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  • E. J. Nowicki

Reading For Fun Worksheet: Circles

Updated: Mar 22, 2019


Hello! I hope everyone had a chance recently to sit down with a good book. If not, I hope you get a chance soon.

For my next worksheet, I mainly had a lot of fun creating circles and thinking about what kids could write in them. So, I give you: Circles.


If you'd like to skip right to the printing part, click HERE for a PDF version. If you'd like to see all my worksheets, click HERE. If you'd like to read more, continue on.



 

I figured the most organized way to do this was have the upper portion used for technical information and the bottom portion used for creative answers and stick the book title, author, summary, and five-star rating into the middle of the page. So if you're looking at the picture and wondering about the layout, you now know what was in my mind.


In the top portion, the questions are as followed:


What genre is the book?


Is it part of a series?


The number of pages in the book.


The date the book was finished on.


What is the setting of the book?


Who is the main character in the book?


And would you recommend the book to a friend?


Of course, with a small circle, I couldn't fit the entire question, so shortened prompts are used but I think kids will be able to figure it out. Each question gives fun information about the book that might be overlooked and give kids a chance to think about some different elements to the book other than just the story itself.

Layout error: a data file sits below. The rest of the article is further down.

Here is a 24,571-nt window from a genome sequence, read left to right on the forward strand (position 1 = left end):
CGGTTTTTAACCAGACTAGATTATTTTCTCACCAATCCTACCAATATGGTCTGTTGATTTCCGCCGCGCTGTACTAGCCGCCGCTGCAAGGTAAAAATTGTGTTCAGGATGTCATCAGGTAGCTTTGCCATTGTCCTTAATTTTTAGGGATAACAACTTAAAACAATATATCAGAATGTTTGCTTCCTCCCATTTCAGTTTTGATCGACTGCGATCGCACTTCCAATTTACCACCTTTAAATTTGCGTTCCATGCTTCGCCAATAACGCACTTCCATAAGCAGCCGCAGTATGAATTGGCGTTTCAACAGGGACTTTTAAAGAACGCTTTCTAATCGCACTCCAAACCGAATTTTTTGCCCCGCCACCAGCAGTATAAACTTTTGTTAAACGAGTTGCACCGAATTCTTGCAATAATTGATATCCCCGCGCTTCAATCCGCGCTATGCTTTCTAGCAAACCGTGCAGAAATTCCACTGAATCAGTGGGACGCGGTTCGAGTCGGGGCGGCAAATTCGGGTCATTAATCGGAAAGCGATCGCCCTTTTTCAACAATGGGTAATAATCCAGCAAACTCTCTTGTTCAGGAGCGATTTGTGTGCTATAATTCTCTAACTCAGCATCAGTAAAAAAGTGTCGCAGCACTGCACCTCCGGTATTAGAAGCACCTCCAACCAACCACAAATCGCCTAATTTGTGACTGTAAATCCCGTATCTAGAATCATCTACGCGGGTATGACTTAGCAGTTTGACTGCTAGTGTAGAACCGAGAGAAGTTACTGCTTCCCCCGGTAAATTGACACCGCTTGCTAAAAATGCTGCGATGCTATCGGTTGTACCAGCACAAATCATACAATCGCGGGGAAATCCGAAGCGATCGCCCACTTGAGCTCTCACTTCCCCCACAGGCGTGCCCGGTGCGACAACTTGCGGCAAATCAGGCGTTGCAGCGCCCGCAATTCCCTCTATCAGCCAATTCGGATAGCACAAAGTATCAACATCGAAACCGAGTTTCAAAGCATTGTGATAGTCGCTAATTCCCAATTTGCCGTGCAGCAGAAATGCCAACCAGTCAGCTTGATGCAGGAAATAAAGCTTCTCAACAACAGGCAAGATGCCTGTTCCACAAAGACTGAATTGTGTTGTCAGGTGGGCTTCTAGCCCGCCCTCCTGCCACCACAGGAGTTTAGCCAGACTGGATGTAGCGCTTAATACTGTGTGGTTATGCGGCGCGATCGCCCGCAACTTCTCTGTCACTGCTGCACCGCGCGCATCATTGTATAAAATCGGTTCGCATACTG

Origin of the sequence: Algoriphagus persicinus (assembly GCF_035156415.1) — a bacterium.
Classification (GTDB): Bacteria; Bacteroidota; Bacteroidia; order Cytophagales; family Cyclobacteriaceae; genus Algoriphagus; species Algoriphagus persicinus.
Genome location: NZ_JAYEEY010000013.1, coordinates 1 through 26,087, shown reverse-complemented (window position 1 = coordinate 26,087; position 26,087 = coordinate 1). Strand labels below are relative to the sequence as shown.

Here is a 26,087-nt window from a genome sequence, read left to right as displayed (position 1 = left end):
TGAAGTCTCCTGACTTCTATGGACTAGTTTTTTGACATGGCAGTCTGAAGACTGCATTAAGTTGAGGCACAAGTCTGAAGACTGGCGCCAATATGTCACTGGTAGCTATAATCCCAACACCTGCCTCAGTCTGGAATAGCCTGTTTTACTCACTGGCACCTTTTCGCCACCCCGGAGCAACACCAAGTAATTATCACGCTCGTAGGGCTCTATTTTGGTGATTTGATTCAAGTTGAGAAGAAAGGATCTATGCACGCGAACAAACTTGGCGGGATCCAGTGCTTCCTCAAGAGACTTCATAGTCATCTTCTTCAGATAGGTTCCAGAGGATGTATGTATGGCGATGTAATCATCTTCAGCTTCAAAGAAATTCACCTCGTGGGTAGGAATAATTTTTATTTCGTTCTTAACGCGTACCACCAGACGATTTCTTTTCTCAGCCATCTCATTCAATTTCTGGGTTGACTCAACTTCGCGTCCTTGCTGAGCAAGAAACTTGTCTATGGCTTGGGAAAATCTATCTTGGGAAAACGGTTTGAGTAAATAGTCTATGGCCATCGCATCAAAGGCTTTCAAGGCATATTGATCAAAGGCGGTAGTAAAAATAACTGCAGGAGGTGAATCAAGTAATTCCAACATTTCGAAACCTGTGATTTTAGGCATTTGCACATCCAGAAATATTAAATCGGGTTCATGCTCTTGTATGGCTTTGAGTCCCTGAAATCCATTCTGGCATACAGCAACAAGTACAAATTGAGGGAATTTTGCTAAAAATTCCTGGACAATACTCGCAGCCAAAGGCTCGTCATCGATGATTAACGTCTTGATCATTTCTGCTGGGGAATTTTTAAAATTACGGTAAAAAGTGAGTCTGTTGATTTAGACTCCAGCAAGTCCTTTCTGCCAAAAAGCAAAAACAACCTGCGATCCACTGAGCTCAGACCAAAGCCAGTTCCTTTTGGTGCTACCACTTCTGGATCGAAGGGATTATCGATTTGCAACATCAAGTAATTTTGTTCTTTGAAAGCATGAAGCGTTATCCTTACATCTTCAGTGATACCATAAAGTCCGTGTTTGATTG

Under the first group of circles, is space for the book title and author. A few lines are given for a brief summary and there is always more room on the back of the page if something longer is needed. And under that is the five-star rating to color in and display how much the book was liked.


And then comes the bottom grouping of circles. Since the circles are small, the answers to the prompts must be creatively kept to one-word answers. But that just adds to the fun!


Think of one word about the beginning of the book. And the climax (the exciting bit of action the whole book has lead to). And the resolution (how everything got solved). It could be a word that sums it up emotionally: exciting, boring, wonderful, clever... or it could be a memorable word about those parts of the books: dogs, friends, apology, hats...really anything works as long as it makes sense to them.


And the last grouping of one-word answers is for: overall thoughts, something fun, something funny, and something to remember.


Hopefully, coming up with a one-word answer to summarize the mess of thoughts about everything that was read will bring out the creative and fun side of things.


And that completes the entire worksheet—or since I'm aiming for more fun than work, I should call it a funsheet.


Click below to take you to a PDF version to print:




Have a wonderful rest of your day and happy reading!


 

Disclaimer: These are just my thoughts and opinions to be taken in a non-professional manner. All worksheets on my site are free to use.


Questions? Contact me by clicking HERE.

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